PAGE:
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Given the following file/directory structure:

/photos/1/original/filename1.jpg
/photos/1/thumb/filename1.jpg
/photos/2/original/filename2.jpg
/photos/2/thumb/filename2.jpg
/photos/3/original/filename3.jpg
/photos/3/thumb/filename3.jpg

...etc. I'm looking for the regexp to convert the file/directory structure to:

/photos/1/original.jpg
/photos/1/thumb.jpg
/photos/2/original.jpg
/photos/2/thumb.jpg
/photos/3/original.jpg
/photos/3/thumb.jpg

...etc. I've got scripts to do the file renaming in ruby or perl...just missing the proper regexp.

Thanks for any help in advance!

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4 Answers 4

up vote 2 down vote accepted

Perl solution

$newfn = $oldfn;
$newfn =~ s/(original|thumb)[^\.]*/$1/;
rename($oldfn, $newfn);

As requested, to match any keyword, not just "original" or "thumb", assuming that the /photos/nn remains the same:

$newfn = $oldfn;
$newfn =~ s?(photos/\d+/[^/]*)/[^\.]*?$1?;
rename($oldfn, $newfn);

Adapting this solution to also remove the directories if they are empty

$newfn = $oldfn;
$newfn =~ s?(/photos/\d+/)([^/]*)/[^\.]*?$1$2?;
rename($oldfn, $newfn);
unlink($1$2);

I'm not sure what this will do if the directory is not empty when you go to unlink it.

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Would you be able to offer a more generic solution? So, if say there were more folder names than just thumb or original, would it be possible to change your exp to account for any x folder names? Thanks Paul. –  Mike Mar 10 '09 at 19:49
    
Does that do the job in the first place? –  Jonathan Leffler Mar 10 '09 at 19:52
    
Actually, no. Now that I've tested it, it doesn't seem to do anything... –  Mike Mar 10 '09 at 19:54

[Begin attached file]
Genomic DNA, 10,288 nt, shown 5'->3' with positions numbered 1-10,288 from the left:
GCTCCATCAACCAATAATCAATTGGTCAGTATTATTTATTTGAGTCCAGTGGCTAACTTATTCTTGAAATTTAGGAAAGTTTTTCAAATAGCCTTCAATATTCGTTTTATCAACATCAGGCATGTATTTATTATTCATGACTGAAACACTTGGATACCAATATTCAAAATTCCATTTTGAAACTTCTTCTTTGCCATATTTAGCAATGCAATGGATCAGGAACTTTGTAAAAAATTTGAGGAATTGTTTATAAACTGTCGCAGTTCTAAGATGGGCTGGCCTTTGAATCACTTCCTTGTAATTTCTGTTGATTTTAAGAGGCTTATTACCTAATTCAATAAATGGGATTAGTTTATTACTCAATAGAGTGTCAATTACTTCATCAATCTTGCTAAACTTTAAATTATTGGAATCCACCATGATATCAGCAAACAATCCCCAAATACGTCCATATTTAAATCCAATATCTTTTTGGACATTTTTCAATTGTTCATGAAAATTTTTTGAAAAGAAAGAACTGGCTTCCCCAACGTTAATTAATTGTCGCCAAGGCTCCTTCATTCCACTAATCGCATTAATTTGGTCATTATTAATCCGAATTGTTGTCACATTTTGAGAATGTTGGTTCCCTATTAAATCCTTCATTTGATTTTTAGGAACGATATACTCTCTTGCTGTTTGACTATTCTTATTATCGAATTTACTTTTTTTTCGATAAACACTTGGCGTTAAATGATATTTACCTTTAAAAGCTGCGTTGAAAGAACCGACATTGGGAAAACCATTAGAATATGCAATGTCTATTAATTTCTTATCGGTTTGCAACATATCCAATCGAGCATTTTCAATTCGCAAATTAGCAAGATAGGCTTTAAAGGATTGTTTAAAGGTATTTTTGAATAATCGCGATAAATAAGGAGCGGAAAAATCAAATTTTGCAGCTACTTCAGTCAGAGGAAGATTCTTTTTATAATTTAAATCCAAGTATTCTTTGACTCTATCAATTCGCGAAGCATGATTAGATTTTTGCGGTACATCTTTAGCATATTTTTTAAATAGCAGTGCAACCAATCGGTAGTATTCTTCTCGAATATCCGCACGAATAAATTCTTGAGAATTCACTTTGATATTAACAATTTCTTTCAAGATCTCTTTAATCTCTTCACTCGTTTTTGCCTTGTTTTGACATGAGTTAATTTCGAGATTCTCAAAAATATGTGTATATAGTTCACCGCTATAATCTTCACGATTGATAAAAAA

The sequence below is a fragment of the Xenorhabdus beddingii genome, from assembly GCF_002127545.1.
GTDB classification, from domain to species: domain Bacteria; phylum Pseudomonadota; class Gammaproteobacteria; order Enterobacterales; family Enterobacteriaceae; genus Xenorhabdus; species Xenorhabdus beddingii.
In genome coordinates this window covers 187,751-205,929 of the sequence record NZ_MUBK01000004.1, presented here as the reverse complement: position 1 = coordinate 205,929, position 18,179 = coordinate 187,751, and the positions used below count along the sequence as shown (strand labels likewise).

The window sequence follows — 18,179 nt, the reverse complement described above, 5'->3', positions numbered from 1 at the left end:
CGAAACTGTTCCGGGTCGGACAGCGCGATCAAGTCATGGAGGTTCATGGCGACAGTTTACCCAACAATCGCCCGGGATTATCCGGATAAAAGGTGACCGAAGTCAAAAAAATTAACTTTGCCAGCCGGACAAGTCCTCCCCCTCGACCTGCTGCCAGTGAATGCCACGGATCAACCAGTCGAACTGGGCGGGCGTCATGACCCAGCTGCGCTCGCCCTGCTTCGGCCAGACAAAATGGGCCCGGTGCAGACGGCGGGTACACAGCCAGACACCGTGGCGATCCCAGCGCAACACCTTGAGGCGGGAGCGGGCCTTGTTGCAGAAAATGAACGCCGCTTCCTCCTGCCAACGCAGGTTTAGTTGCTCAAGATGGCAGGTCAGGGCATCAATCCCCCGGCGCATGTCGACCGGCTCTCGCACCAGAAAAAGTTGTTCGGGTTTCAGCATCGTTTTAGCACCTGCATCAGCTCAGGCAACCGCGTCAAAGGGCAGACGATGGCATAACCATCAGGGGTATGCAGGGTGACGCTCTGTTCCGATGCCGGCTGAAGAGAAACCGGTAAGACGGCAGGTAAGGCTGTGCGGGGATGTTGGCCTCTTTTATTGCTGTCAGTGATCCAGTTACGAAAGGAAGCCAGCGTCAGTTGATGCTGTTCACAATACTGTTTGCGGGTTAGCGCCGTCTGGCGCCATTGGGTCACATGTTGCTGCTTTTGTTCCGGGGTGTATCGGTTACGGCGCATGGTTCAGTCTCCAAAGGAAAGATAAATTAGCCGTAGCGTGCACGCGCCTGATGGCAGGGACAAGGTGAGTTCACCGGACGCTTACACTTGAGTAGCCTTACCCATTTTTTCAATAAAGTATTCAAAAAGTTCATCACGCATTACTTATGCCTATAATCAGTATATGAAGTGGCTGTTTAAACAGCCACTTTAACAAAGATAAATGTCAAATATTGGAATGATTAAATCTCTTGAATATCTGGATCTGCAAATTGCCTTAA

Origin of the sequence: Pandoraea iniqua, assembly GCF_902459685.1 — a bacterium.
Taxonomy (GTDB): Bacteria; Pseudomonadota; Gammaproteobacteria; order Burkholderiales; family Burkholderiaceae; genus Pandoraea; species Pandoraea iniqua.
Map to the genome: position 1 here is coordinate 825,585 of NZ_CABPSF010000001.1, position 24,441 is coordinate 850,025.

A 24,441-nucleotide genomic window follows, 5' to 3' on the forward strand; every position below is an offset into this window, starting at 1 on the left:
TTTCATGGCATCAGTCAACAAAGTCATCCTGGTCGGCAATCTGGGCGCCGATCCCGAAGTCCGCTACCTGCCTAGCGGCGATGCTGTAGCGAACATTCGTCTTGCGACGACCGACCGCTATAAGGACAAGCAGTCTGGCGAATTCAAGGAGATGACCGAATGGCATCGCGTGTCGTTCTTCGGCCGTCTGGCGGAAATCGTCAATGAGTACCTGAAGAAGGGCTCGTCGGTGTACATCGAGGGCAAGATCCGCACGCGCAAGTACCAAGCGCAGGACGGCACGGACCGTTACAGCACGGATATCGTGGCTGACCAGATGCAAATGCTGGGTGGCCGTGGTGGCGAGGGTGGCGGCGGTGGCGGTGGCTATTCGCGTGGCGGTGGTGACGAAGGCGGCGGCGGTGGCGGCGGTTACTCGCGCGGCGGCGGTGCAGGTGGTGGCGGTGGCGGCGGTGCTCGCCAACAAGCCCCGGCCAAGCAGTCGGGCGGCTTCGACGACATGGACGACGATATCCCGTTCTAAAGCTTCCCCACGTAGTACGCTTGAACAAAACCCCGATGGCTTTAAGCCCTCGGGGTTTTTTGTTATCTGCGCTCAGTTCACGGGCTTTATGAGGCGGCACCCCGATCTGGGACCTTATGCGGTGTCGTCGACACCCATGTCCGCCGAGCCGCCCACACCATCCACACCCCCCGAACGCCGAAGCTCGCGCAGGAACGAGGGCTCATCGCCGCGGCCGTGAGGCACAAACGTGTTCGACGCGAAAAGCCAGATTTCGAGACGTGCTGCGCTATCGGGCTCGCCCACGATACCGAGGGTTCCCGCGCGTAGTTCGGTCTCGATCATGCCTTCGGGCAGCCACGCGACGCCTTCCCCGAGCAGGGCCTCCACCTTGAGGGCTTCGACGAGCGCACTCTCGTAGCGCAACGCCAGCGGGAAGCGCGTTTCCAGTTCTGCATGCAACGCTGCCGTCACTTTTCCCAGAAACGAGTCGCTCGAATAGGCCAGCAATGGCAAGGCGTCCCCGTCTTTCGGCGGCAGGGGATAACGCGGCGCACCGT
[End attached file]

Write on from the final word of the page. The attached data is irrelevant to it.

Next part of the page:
Well, you have to actually move the file afterwards - I was just giving you the regexp to generate the new file name. –  Paul Tomblin Mar 10 '09 at 19:58
    
This could be achieved by evaluating "rename($oldfn, $newfn);" correct? If so, I'm not sure what I'm missing. –  Mike Mar 10 '09 at 20:01

Here is a ruby solution:

require 'fileutils'

old_file = "/photos/1/original/filename1.jpg"
new_file = old_file.sub(/(\d+)\/(\w+)\/.+(\.\w+)/, '\1/\2\3')
FileUtils.mv(old_file, new_file)
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Adapting Paul Tomblin's solution and providing the more generic renaming:

my $newfn = $oldfn;
$newfn =~ s%(/\d+/[^/]+)/[^/]+(\.[^./]+)$%$1$2%;

Let's expand that with the 'x' option:

$newfn =~ s%
                (              # start remembering
                /\d+/          # /397/
                [^/]+          # original, thumb, othername, ...
                )              # stop remembering
                /              # directory
                [^/]+          # filename within directory
                (\.[^./]+)$    # remember extension matching to end of name
           %
                $1$2           # /397/original.png
           %x;

(Untested - there could be typos.)

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Note: While this doesn't directly answer your question, I think you'll still find this useful. Linux and cygwin both have commands "rename" and "mmv" (multiple move), which can meet this need. Given your directory structure and your request, you can trivially use the rename command to solve this problem:

cd /photos/1/original
rename filename original *.jpg
mv *.jpg ..
cd ../thumb
rename filename thumb *.jpg
mv *.jpg ..
cd ../2
  .... (repeat for other directories)

You'll have to check the man page for mmv, but it looks like you can do something like (this is untested):

cd /photos
mmv "*/original/filename*.jpg" "./#1/original#2.jpg"
mmv "*/thumb/filename*.jpg" "./#1/thumb#2.jpg"

and this will both rename the file and move the file into the desired directory for the whole tree of files that you wish to handle. The double-quotes are mandatory.

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